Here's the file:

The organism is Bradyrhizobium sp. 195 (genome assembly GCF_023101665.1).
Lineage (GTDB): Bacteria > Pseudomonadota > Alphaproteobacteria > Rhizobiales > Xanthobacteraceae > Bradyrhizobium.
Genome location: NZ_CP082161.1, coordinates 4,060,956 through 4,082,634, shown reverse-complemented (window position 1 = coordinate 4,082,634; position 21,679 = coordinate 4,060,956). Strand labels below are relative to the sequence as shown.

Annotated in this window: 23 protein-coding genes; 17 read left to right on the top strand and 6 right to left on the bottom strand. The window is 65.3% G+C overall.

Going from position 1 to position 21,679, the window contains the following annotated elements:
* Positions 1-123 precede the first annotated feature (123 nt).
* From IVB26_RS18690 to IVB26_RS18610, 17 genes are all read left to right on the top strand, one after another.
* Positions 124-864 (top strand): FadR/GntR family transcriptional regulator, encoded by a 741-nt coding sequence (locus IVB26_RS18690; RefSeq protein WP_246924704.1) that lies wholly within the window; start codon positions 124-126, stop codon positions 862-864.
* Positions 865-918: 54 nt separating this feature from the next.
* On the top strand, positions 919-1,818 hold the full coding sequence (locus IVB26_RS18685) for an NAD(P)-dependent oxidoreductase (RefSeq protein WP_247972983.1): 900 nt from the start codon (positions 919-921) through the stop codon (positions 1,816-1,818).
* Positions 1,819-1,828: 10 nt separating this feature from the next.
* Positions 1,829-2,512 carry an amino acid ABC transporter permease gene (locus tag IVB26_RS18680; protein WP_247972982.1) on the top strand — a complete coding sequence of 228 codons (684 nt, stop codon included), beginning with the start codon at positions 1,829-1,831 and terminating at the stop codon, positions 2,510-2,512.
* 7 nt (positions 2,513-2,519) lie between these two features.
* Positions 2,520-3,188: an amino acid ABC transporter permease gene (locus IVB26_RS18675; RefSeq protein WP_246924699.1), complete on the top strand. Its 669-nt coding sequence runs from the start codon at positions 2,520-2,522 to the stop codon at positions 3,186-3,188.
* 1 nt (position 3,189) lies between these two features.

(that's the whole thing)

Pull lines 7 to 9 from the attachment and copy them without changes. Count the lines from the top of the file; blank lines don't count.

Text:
* From IVB26_RS18690 to IVB26_RS18610, 17 genes are all read left to right on the top strand, one after another.
* Positions 124-864 (top strand): FadR/GntR family transcriptional regulator, encoded by a 741-nt coding sequence (locus IVB26_RS18690; RefSeq protein WP_246924704.1) that lies wholly within the window; start codon positions 124-126, stop codon positions 862-864.
* Positions 865-918: 54 nt separating this feature from the next.